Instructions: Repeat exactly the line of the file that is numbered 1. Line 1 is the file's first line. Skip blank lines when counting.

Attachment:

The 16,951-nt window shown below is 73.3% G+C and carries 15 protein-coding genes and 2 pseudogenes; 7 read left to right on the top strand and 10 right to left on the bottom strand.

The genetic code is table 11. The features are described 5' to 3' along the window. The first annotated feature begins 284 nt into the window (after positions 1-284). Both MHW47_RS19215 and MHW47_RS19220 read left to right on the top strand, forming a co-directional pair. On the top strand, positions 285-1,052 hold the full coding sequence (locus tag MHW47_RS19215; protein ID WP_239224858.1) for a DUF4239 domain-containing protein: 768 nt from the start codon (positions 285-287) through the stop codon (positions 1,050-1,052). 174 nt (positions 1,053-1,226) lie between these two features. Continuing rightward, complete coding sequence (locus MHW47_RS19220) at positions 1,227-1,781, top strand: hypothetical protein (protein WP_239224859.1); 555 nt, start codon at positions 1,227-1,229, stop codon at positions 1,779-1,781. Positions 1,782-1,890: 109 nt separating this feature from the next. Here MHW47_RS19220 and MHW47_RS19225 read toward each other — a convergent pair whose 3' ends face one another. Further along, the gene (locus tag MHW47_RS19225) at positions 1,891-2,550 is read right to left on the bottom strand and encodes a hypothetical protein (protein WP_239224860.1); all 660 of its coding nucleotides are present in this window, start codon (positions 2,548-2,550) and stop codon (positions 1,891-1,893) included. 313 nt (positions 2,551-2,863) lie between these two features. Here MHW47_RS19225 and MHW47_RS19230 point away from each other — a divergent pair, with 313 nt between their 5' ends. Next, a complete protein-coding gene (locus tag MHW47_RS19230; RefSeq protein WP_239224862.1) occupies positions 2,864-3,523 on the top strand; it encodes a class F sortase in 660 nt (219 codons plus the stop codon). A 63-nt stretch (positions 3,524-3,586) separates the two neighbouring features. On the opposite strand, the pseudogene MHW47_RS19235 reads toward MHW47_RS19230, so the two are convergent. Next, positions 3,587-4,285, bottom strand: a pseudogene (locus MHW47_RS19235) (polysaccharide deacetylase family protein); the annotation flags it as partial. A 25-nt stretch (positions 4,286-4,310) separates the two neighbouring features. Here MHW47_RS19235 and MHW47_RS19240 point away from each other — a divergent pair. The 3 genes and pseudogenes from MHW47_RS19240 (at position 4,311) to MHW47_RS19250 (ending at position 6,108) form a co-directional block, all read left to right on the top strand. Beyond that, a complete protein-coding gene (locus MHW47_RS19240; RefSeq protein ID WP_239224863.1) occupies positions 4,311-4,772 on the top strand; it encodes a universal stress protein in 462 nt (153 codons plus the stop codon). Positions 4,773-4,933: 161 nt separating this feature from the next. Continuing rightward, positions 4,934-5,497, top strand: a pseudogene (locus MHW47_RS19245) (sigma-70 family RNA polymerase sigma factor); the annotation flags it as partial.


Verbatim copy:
The 16,951-nt window shown below is 73.3% G+C and carries 15 protein-coding genes and 2 pseudogenes; 7 read left to right on the top strand and 10 right to left on the bottom strand.